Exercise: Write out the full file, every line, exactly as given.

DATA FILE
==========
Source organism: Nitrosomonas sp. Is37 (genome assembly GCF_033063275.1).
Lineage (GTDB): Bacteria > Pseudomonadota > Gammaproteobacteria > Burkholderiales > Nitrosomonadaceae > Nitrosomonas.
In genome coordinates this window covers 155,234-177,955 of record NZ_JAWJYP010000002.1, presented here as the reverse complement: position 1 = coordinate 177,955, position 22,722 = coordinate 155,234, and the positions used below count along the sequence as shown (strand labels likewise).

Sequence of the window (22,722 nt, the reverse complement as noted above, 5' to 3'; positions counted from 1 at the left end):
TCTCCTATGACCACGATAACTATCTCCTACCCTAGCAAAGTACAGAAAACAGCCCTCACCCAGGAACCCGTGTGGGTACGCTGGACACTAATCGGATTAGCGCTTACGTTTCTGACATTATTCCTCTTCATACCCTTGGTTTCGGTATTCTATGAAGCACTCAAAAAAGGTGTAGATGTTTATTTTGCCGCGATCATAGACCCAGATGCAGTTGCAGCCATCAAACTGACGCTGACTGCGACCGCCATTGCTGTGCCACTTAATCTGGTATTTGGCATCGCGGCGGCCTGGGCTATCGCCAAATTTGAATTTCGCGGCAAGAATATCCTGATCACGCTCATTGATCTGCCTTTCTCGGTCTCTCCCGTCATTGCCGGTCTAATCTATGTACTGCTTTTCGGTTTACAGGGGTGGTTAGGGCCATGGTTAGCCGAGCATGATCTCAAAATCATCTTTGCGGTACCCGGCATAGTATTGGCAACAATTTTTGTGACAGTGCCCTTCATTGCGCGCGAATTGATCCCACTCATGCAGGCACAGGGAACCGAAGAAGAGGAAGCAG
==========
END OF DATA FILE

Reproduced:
Source organism: Nitrosomonas sp. Is37 (genome assembly GCF_033063275.1).
Lineage (GTDB): Bacteria > Pseudomonadota > Gammaproteobacteria > Burkholderiales > Nitrosomonadaceae > Nitrosomonas.
In genome coordinates this window covers 155,234-177,955 of record NZ_JAWJYP010000002.1, presented here as the reverse complement: position 1 = coordinate 177,955, position 22,722 = coordinate 155,234, and the positions used below count along the sequence as shown (strand labels likewise).

Sequence of the window (22,722 nt, the reverse complement as noted above, 5' to 3'; positions counted from 1 at the left end):
TCTCCTATGACCACGATAACTATCTCCTACCCTAGCAAAGTACAGAAAACAGCCCTCACCCAGGAACCCGTGTGGGTACGCTGGACACTAATCGGATTAGCGCTTACGTTTCTGACATTATTCCTCTTCATACCCTTGGTTTCGGTATTCTATGAAGCACTCAAAAAAGGTGTAGATGTTTATTTTGCCGCGATCATAGACCCAGATGCAGTTGCAGCCATCAAACTGACGCTGACTGCGACCGCCATTGCTGTGCCACTTAATCTGGTATTTGGCATCGCGGCGGCCTGGGCTATCGCCAAATTTGAATTTCGCGGCAAGAATATCCTGATCACGCTCATTGATCTGCCTTTCTCGGTCTCTCCCGTCATTGCCGGTCTAATCTATGTACTGCTTTTCGGTTTACAGGGGTGGTTAGGGCCATGGTTAGCCGAGCATGATCTCAAAATCATCTTTGCGGTACCCGGCATAGTATTGGCAACAATTTTTGTGACAGTGCCCTTCATTGCGCGCGAATTGATCCCACTCATGCAGGCACAGGGAACCGAAGAAGAGGAAGCAG